6. Glad you finally found a home for it. Me and some of the local guys talked about how nice a hammer it was. Either we were too broke or already had too many hammers to buy it. You just can't beat a nice plug and play hammer. Its suprising how much can be spent in time and parts getting one to look and run like that hammer. Whoever bought it is going to be very happy. Dan
  7. Same here on my 100# hammer. No springs on the treadle, there are two heavy springs, one on each side of the clutch fork. You can also play with shimming out the clutch blocks, however I think the addition of springs up top sould resolve your problem. Once you get it releasing properly, make sure to eliminate as much slop out of the linkage/treadle rod as possible. The less slop in the linkage, the better controll you will have with the hammer. And like peacock said...before you do any of the above, you need to get a zirk fitting on the shaft and grease that thing. Good luck, Dan
  8. Thanks, I had fun with making it, and being a visual person I wanted it to look interesting as well as be functional.. I thought using 3/4" button head rivets to construct it seemed appropriate.
  9. Here is the stand I made for my 450# Nimba. The shelf on the right pivots or is removed easily.
  10. I found one while staying on the small island of La Maddalena in Italy. It was a big one and in great condition. It was being used to fill a hole in the back yard wall of the house I was staying in! I think I could have found a better use for it. Dan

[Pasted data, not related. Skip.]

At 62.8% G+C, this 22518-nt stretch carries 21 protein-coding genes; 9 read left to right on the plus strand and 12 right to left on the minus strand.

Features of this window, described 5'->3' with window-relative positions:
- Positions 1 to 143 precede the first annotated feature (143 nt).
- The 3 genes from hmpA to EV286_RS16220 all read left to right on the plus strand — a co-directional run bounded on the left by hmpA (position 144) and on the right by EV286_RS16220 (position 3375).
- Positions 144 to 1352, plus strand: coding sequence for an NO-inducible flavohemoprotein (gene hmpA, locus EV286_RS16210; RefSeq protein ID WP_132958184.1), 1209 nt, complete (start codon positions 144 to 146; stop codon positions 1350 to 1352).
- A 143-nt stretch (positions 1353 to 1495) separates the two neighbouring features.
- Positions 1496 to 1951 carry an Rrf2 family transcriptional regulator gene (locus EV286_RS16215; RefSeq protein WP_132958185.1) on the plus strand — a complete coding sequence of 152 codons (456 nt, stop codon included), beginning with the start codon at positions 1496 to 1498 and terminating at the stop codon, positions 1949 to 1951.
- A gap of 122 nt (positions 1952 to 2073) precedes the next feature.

11. Suboc

    Today's vise score

    Probably a good choice, I always hate when the box/screw gets in the way of the work, and having that taller jaw profile should help avoid that problem. I have a large Wilton offset vise that eliminates that problem, the jaws being well offset beyond the box/screw, but being a cast vise, I avoid hammering on it.
  12. Suboc

    Today's vise score

    Good going. I like the one on the far right. Looks like there is a lot of room between the jaws and the top of the screw box. Dan
  13. Picked this up a couple of weeks ago. The guy had a Harbor Freight bender for $100.00 and this #2 Di-Acro for $200.00 complete with boxes of dies, and other tools like hand held rivet sets, and several of these neat little bending jigs. The decision was easy. Dan
  14. No one claimed to be an expert here. Seems like most of the responses were just examples telling how they have done it.
  15. Thats a good rule to remember, thanks for posting. Dan